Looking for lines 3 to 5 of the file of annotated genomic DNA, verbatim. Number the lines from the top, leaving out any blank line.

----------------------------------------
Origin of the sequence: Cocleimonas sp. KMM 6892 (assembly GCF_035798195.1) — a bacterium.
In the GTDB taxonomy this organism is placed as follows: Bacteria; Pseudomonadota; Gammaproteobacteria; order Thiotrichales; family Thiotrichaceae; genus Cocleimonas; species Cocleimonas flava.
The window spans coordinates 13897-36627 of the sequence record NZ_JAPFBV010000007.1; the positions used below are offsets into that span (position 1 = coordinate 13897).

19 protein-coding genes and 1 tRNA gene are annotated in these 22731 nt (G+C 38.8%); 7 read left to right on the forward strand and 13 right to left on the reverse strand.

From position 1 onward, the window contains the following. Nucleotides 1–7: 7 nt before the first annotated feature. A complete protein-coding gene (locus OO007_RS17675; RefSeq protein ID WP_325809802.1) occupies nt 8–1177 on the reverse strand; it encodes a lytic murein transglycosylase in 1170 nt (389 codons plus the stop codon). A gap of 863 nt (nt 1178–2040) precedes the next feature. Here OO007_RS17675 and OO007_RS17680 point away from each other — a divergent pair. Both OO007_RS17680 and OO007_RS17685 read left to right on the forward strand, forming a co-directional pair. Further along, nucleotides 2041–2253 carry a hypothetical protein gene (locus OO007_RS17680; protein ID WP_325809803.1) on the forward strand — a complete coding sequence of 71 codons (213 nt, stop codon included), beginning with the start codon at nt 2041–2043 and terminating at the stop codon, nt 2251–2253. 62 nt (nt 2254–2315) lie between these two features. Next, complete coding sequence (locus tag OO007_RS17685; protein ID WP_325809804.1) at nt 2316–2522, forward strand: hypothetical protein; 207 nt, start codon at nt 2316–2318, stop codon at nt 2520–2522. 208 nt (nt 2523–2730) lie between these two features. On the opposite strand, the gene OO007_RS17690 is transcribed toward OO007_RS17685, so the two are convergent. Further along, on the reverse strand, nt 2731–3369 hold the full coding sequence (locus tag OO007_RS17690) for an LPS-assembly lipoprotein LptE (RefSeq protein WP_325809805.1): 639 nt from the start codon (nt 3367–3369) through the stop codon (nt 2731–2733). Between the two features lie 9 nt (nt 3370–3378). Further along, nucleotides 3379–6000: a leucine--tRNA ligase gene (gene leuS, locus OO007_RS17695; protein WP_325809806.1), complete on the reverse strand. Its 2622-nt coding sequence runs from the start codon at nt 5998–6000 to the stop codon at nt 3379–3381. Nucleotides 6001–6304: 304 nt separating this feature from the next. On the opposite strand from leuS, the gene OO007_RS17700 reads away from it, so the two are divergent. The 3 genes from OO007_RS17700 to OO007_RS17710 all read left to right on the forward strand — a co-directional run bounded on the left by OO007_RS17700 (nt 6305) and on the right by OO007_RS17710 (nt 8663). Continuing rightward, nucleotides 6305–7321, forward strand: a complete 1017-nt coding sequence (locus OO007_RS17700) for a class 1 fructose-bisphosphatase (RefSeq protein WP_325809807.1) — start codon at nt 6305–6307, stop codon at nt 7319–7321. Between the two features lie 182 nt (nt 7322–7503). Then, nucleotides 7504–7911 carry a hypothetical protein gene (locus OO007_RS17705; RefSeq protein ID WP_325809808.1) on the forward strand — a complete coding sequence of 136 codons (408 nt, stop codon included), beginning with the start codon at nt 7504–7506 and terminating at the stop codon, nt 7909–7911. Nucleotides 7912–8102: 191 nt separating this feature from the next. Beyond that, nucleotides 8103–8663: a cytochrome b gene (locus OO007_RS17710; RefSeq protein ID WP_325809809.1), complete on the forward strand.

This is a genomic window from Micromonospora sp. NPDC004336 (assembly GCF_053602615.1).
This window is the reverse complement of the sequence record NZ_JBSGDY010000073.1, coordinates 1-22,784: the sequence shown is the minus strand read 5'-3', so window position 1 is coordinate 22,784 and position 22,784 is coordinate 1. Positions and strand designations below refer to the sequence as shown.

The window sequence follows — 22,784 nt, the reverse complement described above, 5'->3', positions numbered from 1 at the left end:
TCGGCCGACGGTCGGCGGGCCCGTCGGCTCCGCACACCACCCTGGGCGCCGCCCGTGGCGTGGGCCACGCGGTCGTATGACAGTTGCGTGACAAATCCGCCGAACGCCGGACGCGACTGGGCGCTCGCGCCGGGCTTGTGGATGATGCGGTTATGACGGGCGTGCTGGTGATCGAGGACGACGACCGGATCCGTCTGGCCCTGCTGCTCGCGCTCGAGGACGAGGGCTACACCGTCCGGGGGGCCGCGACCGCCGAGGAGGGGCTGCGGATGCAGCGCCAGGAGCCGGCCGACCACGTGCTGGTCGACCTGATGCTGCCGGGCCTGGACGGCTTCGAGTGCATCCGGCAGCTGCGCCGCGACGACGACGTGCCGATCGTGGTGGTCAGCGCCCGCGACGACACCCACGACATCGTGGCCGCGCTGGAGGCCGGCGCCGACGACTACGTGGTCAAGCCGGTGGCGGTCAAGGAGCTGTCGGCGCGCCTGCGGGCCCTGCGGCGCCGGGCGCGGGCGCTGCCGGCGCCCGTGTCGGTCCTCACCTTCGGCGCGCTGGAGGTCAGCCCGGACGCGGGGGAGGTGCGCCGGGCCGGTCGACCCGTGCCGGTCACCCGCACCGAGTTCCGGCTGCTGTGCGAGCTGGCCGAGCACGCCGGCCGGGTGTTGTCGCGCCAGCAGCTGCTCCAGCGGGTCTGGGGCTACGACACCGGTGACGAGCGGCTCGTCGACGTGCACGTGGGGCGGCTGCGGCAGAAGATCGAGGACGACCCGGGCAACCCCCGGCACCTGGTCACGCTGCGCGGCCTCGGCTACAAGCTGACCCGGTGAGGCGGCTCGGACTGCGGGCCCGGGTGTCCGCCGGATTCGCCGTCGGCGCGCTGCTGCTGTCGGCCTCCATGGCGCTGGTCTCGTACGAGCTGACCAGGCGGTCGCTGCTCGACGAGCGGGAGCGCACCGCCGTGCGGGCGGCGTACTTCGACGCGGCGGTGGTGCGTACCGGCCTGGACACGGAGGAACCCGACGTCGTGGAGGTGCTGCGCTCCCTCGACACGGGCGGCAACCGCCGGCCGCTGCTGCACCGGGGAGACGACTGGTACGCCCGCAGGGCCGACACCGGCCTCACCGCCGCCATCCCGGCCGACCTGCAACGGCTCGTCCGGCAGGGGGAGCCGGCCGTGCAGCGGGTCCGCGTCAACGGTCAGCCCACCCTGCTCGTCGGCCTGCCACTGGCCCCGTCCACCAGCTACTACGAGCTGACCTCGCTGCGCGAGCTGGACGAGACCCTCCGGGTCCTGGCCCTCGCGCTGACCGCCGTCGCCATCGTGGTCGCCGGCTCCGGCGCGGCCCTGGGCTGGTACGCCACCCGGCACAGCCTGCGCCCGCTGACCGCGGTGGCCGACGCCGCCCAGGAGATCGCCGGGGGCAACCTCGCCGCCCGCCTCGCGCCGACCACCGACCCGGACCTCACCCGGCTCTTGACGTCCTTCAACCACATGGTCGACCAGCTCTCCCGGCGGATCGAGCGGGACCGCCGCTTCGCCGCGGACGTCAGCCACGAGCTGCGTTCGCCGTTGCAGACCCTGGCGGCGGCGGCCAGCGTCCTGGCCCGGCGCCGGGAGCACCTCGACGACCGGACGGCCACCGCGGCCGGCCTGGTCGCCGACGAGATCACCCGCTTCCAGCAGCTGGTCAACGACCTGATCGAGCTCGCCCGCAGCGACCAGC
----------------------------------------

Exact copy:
The window spans coordinates 13897-36627 of the sequence record NZ_JAPFBV010000007.1; the positions used below are offsets into that span (position 1 = coordinate 13897).

19 protein-coding genes and 1 tRNA gene are annotated in these 22731 nt (G+C 38.8%); 7 read left to right on the forward strand and 13 right to left on the reverse strand.

From position 1 onward, the window contains the following. Nucleotides 1–7: 7 nt before the first annotated feature. A complete protein-coding gene (locus OO007_RS17675; RefSeq protein ID WP_325809802.1) occupies nt 8–1177 on the reverse strand; it encodes a lytic murein transglycosylase in 1170 nt (389 codons plus the stop codon). A gap of 863 nt (nt 1178–2040) precedes the next feature. Here OO007_RS17675 and OO007_RS17680 point away from each other — a divergent pair. Both OO007_RS17680 and OO007_RS17685 read left to right on the forward strand, forming a co-directional pair. Further along, nucleotides 2041–2253 carry a hypothetical protein gene (locus OO007_RS17680; protein ID WP_325809803.1) on the forward strand — a complete coding sequence of 71 codons (213 nt, stop codon included), beginning with the start codon at nt 2041–2043 and terminating at the stop codon, nt 2251–2253. 62 nt (nt 2254–2315) lie between these two features. Next, complete coding sequence (locus tag OO007_RS17685; protein ID WP_325809804.1) at nt 2316–2522, forward strand: hypothetical protein; 207 nt, start codon at nt 2316–2318, stop codon at nt 2520–2522. 208 nt (nt 2523–2730) lie between these two features. On the opposite strand, the gene OO007_RS17690 is transcribed toward OO007_RS17685, so the two are convergent. Further along, on the reverse strand, nt 2731–3369 hold the full coding sequence (locus tag OO007_RS17690) for an LPS-assembly lipoprotein LptE (RefSeq protein WP_325809805.1): 639 nt from the start codon (nt 3367–3369) through the stop codon (nt 2731–2733). Between the two features lie 9 nt (nt 3370–3378). Further along, nucleotides 3379–6000: a leucine--tRNA ligase gene (gene leuS, locus OO007_RS17695; protein WP_325809806.1), complete on the reverse strand. Its 2622-nt coding sequence runs from the start codon at nt 5998–6000 to the stop codon at nt 3379–3381. Nucleotides 6001–6304: 304 nt separating this feature from the next. On the opposite strand from leuS, the gene OO007_RS17700 reads away from it, so the two are divergent. The 3 genes from OO007_RS17700 to OO007_RS17710 all read left to right on the forward strand — a co-directional run bounded on the left by OO007_RS17700 (nt 6305) and on the right by OO007_RS17710 (nt 8663). Continuing rightward, nucleotides 6305–7321, forward strand: a complete 1017-nt coding sequence (locus OO007_RS17700) for a class 1 fructose-bisphosphatase (RefSeq protein WP_325809807.1) — start codon at nt 6305–6307, stop codon at nt 7319–7321. Between the two features lie 182 nt (nt 7322–7503). Then, nucleotides 7504–7911 carry a hypothetical protein gene (locus OO007_RS17705; RefSeq protein ID WP_325809808.1) on the forward strand — a complete coding sequence of 136 codons (408 nt, stop codon included), beginning with the start codon at nt 7504–7506 and terminating at the stop codon, nt 7909–7911. Nucleotides 7912–8102: 191 nt separating this feature from the next. Beyond that, nucleotides 8103–8663: a cytochrome b gene (locus OO007_RS17710; RefSeq protein ID WP_325809809.1), complete on the forward strand.